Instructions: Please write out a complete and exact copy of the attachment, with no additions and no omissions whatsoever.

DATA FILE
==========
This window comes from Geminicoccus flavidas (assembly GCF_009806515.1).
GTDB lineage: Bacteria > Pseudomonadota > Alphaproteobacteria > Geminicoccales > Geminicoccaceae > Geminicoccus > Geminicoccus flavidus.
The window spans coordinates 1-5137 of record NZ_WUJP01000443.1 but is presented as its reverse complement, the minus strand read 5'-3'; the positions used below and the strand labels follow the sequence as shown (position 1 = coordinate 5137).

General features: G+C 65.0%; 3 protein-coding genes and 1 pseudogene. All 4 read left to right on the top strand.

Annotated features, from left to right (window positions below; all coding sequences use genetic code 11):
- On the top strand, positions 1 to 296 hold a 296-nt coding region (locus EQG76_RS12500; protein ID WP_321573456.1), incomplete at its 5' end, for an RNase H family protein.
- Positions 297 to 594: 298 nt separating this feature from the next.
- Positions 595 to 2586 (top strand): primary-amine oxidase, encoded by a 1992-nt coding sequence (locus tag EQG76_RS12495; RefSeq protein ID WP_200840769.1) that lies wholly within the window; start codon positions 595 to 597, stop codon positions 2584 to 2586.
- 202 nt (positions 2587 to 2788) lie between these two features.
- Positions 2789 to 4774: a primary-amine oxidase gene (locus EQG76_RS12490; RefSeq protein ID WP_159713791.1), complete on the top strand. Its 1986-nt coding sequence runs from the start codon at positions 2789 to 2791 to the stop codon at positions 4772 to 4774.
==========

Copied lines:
This window comes from Geminicoccus flavidas (assembly GCF_009806515.1).
GTDB lineage: Bacteria > Pseudomonadota > Alphaproteobacteria > Geminicoccales > Geminicoccaceae > Geminicoccus > Geminicoccus flavidus.
The window spans coordinates 1-5137 of record NZ_WUJP01000443.1 but is presented as its reverse complement, the minus strand read 5'-3'; the positions used below and the strand labels follow the sequence as shown (position 1 = coordinate 5137).

General features: G+C 65.0%; 3 protein-coding genes and 1 pseudogene. All 4 read left to right on the top strand.

Annotated features, from left to right (window positions below; all coding sequences use genetic code 11):
- On the top strand, positions 1 to 296 hold a 296-nt coding region (locus EQG76_RS12500; protein ID WP_321573456.1), incomplete at its 5' end, for an RNase H family protein.
- Positions 297 to 594: 298 nt separating this feature from the next.
- Positions 595 to 2586 (top strand): primary-amine oxidase, encoded by a 1992-nt coding sequence (locus tag EQG76_RS12495; RefSeq protein ID WP_200840769.1) that lies wholly within the window; start codon positions 595 to 597, stop codon positions 2584 to 2586.
- 202 nt (positions 2587 to 2788) lie between these two features.
- Positions 2789 to 4774: a primary-amine oxidase gene (locus EQG76_RS12490; RefSeq protein ID WP_159713791.1), complete on the top strand. Its 1986-nt coding sequence runs from the start codon at positions 2789 to 2791 to the stop codon at positions 4772 to 4774.